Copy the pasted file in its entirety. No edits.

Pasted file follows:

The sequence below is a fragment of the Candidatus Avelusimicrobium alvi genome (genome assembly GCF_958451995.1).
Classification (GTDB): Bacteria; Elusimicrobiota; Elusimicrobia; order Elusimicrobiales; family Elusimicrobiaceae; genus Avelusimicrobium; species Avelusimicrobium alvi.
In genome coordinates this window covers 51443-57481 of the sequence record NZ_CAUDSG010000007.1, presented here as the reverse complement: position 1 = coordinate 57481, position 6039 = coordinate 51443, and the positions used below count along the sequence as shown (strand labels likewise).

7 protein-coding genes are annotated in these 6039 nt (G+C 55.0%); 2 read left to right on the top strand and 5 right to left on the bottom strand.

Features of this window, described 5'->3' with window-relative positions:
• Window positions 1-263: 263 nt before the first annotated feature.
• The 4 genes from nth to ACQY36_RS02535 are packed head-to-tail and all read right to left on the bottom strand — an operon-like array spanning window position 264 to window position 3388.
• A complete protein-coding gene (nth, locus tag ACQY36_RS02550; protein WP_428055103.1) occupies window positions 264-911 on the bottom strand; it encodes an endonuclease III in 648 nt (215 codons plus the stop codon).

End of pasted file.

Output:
The sequence below is a fragment of the Candidatus Avelusimicrobium alvi genome (genome assembly GCF_958451995.1).
Classification (GTDB): Bacteria; Elusimicrobiota; Elusimicrobia; order Elusimicrobiales; family Elusimicrobiaceae; genus Avelusimicrobium; species Avelusimicrobium alvi.
In genome coordinates this window covers 51443-57481 of the sequence record NZ_CAUDSG010000007.1, presented here as the reverse complement: position 1 = coordinate 57481, position 6039 = coordinate 51443, and the positions used below count along the sequence as shown (strand labels likewise).

7 protein-coding genes are annotated in these 6039 nt (G+C 55.0%); 2 read left to right on the top strand and 5 right to left on the bottom strand.

Features of this window, described 5'->3' with window-relative positions:
• Window positions 1-263: 263 nt before the first annotated feature.
• The 4 genes from nth to ACQY36_RS02535 are packed head-to-tail and all read right to left on the bottom strand — an operon-like array spanning window position 264 to window position 3388.
• A complete protein-coding gene (nth, locus tag ACQY36_RS02550; protein WP_428055103.1) occupies window positions 264-911 on the bottom strand; it encodes an endonuclease III in 648 nt (215 codons plus the stop codon).